If you don't pay your mortgage on time, you can expect to be charged a late fee. Mortgage lenders charge late fees on any payment received after a grace period -- typically, about 10 to 15 days after the due date stated in your note. The fee itself is calculated based on a percentage of the payment due. That amount is added on to your principal and interest.
To properly calculate a late charge, you need to know the terms. The terms can be found in the promissory note. This is the contract between you and the lender in which you agree to pay back the loan under the agreed terms. The late charge scenario is described in the payment section. It outlines your monthly payment and the percentage of that payment you have to pay in the event you are late. Typically this is around 5 percent. It will also detail any applicable grace period.
The grace period is a set number of days that you have to make your payment without the lender assessing a late charge. This period is typically around 10 to 15 days. So if your payment is due on the first of the month and your grace period is 15 days, you can make a payment any time up until the 15th of the month with no extra charge. On the 16th day, the late charge is added to your account.
The calculation on a late charge is simple. Simply add the appropriate percentage to your monthly payment. If your payment is $750 and the late charge as outlined in the note is 5 percent, multiply 750 by 0.05. This give you a late charge of $37.50, making your total payment due $787.50. If the late charge is not paid, it will carry over to your next payment and continue in that manner until you ultimately pay it or get it waived. You will only be in line for a waiver if you don’t have a history of late payments or if the lender made an error on its end.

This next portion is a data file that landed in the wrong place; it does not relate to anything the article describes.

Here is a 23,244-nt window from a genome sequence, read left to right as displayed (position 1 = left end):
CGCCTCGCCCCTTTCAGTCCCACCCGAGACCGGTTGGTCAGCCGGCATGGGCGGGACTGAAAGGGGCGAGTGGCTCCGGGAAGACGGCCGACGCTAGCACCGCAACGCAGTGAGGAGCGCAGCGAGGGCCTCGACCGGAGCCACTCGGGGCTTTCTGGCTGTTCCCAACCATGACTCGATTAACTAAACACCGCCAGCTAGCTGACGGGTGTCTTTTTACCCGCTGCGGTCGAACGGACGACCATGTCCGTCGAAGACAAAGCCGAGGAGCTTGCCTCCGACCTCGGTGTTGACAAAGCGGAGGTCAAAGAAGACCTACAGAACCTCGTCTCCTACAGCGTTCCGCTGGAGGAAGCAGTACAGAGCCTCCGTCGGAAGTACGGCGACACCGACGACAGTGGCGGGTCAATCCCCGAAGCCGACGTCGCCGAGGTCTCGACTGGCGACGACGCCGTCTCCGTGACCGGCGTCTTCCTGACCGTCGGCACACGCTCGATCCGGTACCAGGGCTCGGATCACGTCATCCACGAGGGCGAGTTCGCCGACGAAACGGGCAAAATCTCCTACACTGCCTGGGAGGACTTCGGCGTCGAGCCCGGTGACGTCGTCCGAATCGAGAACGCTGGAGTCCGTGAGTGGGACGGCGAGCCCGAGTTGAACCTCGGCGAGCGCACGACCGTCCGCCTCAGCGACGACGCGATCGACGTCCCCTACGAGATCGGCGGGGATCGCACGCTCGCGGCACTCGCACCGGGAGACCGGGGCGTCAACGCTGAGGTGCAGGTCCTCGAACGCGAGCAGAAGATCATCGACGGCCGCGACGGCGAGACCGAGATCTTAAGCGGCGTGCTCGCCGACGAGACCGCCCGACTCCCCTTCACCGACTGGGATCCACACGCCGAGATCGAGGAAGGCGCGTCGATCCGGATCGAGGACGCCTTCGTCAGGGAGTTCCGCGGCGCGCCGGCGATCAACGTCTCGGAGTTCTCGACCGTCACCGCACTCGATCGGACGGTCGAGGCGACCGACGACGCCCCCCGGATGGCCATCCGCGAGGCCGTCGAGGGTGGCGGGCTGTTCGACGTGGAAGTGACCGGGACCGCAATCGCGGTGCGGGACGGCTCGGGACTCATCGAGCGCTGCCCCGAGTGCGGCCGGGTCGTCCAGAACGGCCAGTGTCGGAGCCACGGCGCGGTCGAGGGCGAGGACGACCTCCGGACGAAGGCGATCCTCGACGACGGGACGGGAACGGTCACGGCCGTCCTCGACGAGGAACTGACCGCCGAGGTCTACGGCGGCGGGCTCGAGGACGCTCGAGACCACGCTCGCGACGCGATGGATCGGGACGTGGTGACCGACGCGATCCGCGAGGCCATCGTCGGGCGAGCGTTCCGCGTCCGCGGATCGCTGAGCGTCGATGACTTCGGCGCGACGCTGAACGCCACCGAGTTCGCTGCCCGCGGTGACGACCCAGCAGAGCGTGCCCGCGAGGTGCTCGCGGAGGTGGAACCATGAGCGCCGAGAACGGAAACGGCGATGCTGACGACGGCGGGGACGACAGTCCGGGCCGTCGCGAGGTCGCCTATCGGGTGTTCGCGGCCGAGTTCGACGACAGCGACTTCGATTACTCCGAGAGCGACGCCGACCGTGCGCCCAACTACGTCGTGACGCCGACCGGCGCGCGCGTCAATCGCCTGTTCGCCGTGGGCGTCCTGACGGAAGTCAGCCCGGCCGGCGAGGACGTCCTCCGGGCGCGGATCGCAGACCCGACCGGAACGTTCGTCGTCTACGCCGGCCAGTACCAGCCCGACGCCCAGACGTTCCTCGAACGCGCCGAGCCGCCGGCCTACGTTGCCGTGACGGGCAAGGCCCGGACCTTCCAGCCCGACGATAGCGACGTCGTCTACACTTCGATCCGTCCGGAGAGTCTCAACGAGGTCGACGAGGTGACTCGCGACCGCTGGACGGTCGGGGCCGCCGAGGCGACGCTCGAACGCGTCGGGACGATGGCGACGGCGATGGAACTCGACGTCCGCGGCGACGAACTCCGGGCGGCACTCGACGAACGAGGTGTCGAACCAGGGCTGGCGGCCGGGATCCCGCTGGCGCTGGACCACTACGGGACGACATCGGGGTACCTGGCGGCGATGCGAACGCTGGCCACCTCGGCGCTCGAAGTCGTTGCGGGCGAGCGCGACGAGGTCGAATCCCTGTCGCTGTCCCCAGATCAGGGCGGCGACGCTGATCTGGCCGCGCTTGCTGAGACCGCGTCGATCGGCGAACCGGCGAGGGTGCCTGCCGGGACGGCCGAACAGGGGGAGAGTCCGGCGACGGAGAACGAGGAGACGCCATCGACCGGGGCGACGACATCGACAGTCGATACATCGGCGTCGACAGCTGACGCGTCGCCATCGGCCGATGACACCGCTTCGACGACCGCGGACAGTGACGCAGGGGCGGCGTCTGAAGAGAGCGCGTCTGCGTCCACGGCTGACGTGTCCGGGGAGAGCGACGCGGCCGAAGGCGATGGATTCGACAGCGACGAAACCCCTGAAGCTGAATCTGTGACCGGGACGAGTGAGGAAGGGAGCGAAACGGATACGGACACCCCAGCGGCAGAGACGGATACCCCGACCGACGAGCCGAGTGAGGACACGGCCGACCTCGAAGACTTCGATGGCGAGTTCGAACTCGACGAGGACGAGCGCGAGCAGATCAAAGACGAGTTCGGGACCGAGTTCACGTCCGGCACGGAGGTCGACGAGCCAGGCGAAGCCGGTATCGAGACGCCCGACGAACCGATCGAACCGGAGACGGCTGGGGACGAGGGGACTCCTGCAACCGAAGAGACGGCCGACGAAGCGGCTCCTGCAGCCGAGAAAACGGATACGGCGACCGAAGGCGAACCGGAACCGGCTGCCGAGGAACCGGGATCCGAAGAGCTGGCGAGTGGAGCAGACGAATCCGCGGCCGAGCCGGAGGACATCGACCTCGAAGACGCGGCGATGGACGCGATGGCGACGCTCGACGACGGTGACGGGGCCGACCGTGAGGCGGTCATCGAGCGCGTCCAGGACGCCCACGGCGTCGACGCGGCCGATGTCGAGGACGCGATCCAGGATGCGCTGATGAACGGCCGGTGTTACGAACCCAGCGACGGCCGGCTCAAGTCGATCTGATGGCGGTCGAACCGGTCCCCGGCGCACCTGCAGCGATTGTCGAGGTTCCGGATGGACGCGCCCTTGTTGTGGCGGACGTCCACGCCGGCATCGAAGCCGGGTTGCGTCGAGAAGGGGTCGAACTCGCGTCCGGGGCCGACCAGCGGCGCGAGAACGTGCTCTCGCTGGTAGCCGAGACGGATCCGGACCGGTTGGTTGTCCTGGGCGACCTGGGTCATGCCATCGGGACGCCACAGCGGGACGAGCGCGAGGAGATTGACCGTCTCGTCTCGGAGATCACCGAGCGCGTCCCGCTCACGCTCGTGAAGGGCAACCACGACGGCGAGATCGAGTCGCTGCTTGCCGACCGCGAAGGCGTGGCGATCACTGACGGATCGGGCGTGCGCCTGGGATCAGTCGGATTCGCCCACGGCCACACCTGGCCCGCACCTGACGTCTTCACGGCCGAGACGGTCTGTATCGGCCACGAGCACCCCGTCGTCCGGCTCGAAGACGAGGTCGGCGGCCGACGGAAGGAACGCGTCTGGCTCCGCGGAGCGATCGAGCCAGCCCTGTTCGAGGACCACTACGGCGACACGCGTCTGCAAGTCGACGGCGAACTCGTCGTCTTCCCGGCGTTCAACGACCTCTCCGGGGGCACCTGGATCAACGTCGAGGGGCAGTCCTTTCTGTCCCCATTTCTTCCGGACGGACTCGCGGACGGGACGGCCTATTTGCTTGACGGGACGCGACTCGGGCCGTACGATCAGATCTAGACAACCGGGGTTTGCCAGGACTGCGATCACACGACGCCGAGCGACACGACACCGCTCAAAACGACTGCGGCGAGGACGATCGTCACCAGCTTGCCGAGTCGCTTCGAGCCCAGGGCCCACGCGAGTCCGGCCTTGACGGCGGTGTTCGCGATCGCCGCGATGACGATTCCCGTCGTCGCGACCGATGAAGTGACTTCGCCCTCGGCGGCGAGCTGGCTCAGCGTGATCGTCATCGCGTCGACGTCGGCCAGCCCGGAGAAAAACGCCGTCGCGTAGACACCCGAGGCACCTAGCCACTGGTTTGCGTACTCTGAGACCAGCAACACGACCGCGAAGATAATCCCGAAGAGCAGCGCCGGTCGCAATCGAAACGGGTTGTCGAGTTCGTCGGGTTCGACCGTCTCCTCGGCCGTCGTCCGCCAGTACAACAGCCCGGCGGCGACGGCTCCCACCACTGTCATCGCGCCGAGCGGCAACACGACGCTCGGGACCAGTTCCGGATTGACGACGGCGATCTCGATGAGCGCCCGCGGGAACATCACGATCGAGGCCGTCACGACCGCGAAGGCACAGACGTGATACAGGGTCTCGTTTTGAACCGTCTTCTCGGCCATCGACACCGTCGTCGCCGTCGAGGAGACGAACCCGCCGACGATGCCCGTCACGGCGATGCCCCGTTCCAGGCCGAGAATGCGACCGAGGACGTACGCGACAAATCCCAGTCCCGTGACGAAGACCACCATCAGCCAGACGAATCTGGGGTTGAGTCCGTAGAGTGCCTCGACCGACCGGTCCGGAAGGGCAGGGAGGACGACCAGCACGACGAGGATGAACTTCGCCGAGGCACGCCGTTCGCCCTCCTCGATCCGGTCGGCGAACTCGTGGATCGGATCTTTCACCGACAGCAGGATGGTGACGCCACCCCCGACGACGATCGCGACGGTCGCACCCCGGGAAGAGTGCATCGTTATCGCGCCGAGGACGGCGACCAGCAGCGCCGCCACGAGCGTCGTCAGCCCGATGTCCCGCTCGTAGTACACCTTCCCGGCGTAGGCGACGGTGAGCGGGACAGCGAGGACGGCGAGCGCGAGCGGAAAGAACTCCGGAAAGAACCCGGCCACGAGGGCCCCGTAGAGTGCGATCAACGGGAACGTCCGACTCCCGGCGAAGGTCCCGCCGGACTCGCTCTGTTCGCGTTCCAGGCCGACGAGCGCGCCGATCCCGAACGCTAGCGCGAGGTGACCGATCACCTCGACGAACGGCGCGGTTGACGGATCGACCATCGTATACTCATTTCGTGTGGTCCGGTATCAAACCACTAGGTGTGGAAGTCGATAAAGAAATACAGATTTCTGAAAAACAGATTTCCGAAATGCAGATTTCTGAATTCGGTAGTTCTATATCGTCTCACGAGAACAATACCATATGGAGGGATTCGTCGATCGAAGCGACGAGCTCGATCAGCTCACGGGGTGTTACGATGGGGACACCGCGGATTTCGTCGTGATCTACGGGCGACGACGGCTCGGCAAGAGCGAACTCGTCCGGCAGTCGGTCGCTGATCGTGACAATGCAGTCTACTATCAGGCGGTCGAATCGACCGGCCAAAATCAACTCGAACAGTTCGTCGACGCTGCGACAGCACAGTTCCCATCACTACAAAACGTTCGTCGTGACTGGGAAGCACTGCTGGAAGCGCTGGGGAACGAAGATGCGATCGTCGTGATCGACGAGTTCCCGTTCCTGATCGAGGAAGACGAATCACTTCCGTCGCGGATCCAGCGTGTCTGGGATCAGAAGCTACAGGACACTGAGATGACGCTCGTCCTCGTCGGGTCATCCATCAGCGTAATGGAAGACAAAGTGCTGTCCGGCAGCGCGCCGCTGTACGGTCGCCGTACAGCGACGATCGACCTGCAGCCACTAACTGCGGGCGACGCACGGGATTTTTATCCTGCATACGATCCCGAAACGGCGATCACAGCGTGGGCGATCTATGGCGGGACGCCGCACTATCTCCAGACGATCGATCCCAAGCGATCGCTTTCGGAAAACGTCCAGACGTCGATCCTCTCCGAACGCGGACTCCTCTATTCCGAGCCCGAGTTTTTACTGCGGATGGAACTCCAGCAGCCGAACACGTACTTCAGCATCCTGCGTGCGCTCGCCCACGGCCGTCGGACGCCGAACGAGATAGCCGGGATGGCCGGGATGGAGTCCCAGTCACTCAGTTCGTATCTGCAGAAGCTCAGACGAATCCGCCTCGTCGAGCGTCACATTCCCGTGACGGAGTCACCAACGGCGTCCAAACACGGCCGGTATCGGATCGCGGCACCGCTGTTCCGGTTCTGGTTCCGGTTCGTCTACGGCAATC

While a late charge is certainly undesirable and doesn’t do anything to ingratiate you to the lender, the damage will be minimal if you make your full payment, including the charge, as soon as possible. Simply being a few days late, even past the grace period, won’t affect your credit score. Once you’ve gone 30 days past your due date without making a payment, however, you will be considered delinquent. At that time, the lender will report the delinquency to the major credit bureaus, lowering your score in the process.
Carl Carabelli has been writing in various capacities for more than 15 years. He has utilized his creative writing skills to enhance his other ventures such as financial analysis, copywriting and contributing various articles and opinion pieces. Carabelli earned a bachelor's degree in communications from Seton Hall and has worked in banking, notably commercial lending, since 2001.